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The Freewheel line with a couple of English friends.

It takes a lot of beer to keep the wine business running smoothly. Here in Redwood City, we are very fortunate to have a great English style ale producer right in our backyard: Freewheel Brewing Company. The staff of K&L are fictures at our local pub, and it is a rare moment when one of us isn't there having a pint and a bite of their excellent food. We are also lucky enough to be the first place to offer their bottled beer for sale. If you have never had it, the Freewheel Brewing "FSB" Freewheel Special Bitter, California (500ml) is the benchmark in fresh, balanced, smashable ale. We will do our best to keep some in stock for you, the customer too!

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Upcoming Events

We host regular weekly and Saturday wine tastings in each K&L location.

For the complete calendar, including lineups and additional details related to our events, visit our K&L Local Events on or follow us on Facebook.  


Visit our events page on Facebook or the K&L Spirits Journal for more information.

>>Upcoming Special Events, Dinners, and Tastings

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Entries in Redwood City (7)


Santa Cruz Mountains Retrospective Dinner

Wednesday was a special night for K&L’s Old & Rare team. Our man in the know, Gary Westby—Champagne buyer and Old & Rare wizard, put together a wine dinner that would have delighted even the most ardent of “drink it young” fans. Along with a couple of special guests, we tasted through some extraordinary back vintages of Martin Ray and Hallcrest wines, some made whilst many at the table were in diapers or just a twinkle in their parents eyes!

Held in the dimly lit environs of John Bentley’s restaurant, a block or so down from our Redwood City store on El Camino, the wines were decanted and the glasses sparkling on the table when we arrived. One of our special guests, Darrell Corti, began the evening by providing some insights into the man that was Martin Ray. To use appropriate parlance for the time, it’s probably fair to say that Ray was considered by many as somewhat of a rascal. Tasting his wines more than 50 years on, though, perhaps visionary would be more appropriate! Ray was one of the first to use French, specifically Burgundian, oak. He also had a penchant for Champagne bottles—which he used for many of his early wines—giving them an unmistakable character.

As the first course, a seared scallop, arrived we were already well into our first flight of Martin Ray whites. This included 1952 Chardonnay, 1954 Chardonnay, 1956 Pinot Noir “Blanc de Noir” and 1957 Pinot Noir “Blanc de Noir.” All were slightly pink tinged and in fine condition… which led us to ponder how many 1999 California Chardonnays would be as good after only a decade! It was the 1954 Chardonnay, though, that stole the round for many with its lovely richness, caramel, nut and butterscotch notes.

We moved quickly onto a delicious quail dish and our first reds of the evening, the Martin Ray Pinot Noirs. Well, most of them were anyway. The flight started with a ringer: a 1945 Beaulieu Beaumont Pinot Noir that, amazingly, still had great color and a touch of fruit. The Ray wines started in glass two with a 1952 Pinot Noir, then carried on with 1954 Pinot Noir, 1954 Third Crush Pinot Noir and 1956 Pinot Noir. We understood from Darrell that the “Third Crush” was likely made from Ray’s own vineyards and was promoting the fact that three good vintages had been made with these grapes, whereas the regular 1954 had probably been made with purchased fruit. All of these wines were likely made with old massal selections not reminiscent of what we know as Pinot Noir today. Favorites changed as the wines developed in the glass, but it was actually the regular 1954—with its astounding chocolate mint characters—which seemed to provoke the most conversation.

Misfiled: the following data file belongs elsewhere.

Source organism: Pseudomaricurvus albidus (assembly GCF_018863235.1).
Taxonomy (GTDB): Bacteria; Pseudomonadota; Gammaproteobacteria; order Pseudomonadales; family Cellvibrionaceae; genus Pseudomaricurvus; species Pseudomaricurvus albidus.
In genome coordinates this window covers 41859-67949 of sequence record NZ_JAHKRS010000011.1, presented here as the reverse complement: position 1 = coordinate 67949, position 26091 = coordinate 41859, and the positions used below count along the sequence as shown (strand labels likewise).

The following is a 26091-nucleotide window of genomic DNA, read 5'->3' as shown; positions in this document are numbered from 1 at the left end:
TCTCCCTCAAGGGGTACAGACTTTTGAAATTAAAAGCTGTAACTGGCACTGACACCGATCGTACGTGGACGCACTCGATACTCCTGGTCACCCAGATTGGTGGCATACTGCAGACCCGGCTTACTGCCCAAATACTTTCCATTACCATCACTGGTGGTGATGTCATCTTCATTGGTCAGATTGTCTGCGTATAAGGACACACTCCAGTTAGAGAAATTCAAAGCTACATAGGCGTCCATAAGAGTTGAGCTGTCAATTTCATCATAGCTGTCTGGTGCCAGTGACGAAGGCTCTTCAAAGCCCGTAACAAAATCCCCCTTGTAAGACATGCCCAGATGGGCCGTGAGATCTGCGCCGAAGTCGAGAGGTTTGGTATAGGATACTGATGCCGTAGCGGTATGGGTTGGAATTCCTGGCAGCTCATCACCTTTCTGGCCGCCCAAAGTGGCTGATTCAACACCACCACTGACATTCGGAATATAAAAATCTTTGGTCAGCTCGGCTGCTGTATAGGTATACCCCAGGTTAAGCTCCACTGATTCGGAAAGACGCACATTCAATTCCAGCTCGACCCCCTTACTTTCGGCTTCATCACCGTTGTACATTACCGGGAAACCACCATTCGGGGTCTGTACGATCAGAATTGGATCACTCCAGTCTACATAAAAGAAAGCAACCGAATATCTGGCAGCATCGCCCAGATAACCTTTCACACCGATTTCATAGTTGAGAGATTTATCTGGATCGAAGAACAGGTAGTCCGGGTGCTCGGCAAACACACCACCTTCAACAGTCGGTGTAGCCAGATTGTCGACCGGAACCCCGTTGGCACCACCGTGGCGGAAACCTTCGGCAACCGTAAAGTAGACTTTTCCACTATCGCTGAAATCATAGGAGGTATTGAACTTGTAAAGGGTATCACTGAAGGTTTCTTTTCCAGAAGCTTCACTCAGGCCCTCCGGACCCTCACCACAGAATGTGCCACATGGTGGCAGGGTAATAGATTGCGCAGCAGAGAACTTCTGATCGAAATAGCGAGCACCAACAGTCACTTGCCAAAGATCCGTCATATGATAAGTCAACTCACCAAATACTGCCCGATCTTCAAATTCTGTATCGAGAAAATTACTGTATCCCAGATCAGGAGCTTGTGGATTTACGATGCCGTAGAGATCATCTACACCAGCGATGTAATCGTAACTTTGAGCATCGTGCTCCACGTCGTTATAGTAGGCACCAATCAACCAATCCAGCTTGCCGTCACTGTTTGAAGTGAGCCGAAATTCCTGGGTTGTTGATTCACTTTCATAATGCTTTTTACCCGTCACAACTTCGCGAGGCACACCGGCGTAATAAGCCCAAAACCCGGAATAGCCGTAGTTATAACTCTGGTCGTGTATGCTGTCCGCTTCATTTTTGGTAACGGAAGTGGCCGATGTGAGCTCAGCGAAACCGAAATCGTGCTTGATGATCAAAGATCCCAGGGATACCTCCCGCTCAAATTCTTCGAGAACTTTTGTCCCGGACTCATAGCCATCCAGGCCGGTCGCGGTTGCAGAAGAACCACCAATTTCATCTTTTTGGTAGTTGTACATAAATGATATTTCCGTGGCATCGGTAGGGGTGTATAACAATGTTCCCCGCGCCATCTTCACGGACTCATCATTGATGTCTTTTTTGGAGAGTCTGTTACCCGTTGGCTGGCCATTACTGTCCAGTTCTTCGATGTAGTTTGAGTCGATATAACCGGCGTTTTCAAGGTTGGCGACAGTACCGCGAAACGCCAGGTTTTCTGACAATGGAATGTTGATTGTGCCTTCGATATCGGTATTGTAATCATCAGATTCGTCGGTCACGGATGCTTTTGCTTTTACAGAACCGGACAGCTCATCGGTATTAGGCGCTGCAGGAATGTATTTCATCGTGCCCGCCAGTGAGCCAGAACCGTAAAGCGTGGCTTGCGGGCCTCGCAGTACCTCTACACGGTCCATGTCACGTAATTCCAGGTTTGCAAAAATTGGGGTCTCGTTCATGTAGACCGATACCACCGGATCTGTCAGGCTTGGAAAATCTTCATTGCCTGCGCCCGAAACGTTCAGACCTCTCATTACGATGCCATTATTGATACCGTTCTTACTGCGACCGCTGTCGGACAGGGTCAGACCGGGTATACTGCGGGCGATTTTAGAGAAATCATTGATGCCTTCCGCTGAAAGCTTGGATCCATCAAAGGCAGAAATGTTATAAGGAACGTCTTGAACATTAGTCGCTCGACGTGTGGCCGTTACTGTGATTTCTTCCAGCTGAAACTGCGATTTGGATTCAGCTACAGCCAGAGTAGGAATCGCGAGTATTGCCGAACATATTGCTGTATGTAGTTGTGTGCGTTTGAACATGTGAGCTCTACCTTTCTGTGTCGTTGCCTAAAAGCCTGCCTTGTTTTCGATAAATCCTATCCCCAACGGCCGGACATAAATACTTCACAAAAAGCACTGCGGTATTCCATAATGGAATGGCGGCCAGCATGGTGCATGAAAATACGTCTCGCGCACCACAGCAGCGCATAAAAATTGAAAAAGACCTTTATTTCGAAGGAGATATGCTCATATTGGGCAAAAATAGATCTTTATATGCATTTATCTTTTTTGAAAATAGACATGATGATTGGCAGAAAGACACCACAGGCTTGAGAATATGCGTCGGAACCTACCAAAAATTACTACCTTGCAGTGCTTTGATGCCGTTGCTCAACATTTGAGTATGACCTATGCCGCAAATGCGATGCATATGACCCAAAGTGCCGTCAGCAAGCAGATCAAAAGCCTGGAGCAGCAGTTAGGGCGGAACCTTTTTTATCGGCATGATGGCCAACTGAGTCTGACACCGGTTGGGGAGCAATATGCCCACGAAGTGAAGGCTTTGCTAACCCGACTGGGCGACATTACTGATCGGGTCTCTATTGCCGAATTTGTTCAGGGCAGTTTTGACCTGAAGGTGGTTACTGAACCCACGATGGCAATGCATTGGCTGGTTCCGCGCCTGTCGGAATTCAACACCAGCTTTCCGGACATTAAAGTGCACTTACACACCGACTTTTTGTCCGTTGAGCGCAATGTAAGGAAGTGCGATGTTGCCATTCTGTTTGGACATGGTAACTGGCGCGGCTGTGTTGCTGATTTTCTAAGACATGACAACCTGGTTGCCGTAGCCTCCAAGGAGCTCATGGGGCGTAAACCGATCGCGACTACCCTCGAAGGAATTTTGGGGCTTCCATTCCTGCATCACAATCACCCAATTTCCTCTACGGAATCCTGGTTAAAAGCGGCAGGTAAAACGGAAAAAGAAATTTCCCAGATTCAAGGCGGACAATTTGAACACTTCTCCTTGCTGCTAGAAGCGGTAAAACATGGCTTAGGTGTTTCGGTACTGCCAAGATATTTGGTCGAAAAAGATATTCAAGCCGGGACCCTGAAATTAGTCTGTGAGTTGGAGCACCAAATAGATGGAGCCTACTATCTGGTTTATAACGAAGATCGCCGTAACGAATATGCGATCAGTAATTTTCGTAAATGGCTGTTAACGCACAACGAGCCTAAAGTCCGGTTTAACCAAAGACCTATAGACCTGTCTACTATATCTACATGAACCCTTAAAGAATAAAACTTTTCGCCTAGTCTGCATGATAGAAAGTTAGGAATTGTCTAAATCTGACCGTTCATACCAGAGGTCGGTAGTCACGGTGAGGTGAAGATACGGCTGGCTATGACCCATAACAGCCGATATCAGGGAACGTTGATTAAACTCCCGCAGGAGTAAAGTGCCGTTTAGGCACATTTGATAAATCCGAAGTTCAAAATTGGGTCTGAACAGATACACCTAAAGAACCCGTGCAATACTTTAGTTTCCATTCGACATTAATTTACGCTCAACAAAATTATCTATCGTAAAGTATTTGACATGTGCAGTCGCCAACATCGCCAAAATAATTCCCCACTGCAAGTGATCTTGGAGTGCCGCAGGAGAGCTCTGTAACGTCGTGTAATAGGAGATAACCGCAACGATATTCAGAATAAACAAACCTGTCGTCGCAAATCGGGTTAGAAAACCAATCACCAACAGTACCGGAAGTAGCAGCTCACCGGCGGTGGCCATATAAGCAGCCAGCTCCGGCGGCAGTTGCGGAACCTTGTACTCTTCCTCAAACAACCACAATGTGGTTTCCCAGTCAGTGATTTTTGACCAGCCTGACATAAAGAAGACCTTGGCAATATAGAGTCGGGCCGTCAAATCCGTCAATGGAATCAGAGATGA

The steak brought with it a change of pace as we moved into Cabernet territory. Along with Martin Ray NV “La Montana” Woodside Cabernet we enjoyed 1947 Martin Ray Cabernet Sauvignon and our first Hallcrest wines of the evening: 1950, 1951 and 1953 Cabernet.  Interestingly the 1950 Hallcrest was labeled 1948. It had been crossed through by hand and had “1950” written beside it in ink. The entire batch was the same. Chaffee Hall, it seemed, was a frugal guy, reusing labels from previous vintages to save money. Hall established the vineyard, just outside of Felton in the Santa Cruz Mountains, only five years earlier so I guess that’s understandable. His first release was in 1946, so this 1950 really was some of his early work.

Following the Hall trend we finished the last flight of reds over cheese. We started with the 1958 Hallcrest Cabernet then worked our way through the 1959, 1961 and 1964. There was no doubt at the table that these two flights of Cabernet were showing very well indeed. They had the color of a 2004 Napa Cabernet with really no discernable bricking. Unlike the many over-extracted Cabernets we know today, these savory, earthy examples were still well in the game.

As our evening drew to a close we had a mystery wine to end the meal. It was a rich, nutty color in the glass and showed apple, pear, citrus, butterscotch, caramel and slightly salty characters. Any guesses? Ok, so you cheated and looked at the photo. Yes, it was an 1880 Welsch Brothers Boal Reserve Madeira (no, that’s not a typo... 1880). Simply awesome. When this wine was made 130 years ago Richard Trevithick had just invented the steam locomotive! If there’s one thing we learnt from this evening’s tasting, it’s that wine really is history in a glass. Cheers!

Jamie Irving


Getting to Know: Gary Westby

What do you do at K&L?

I help customers buy wine and take care of the Champagne and Sherry buying. I have been with K&L for 10 years.

What did you do before you started working here?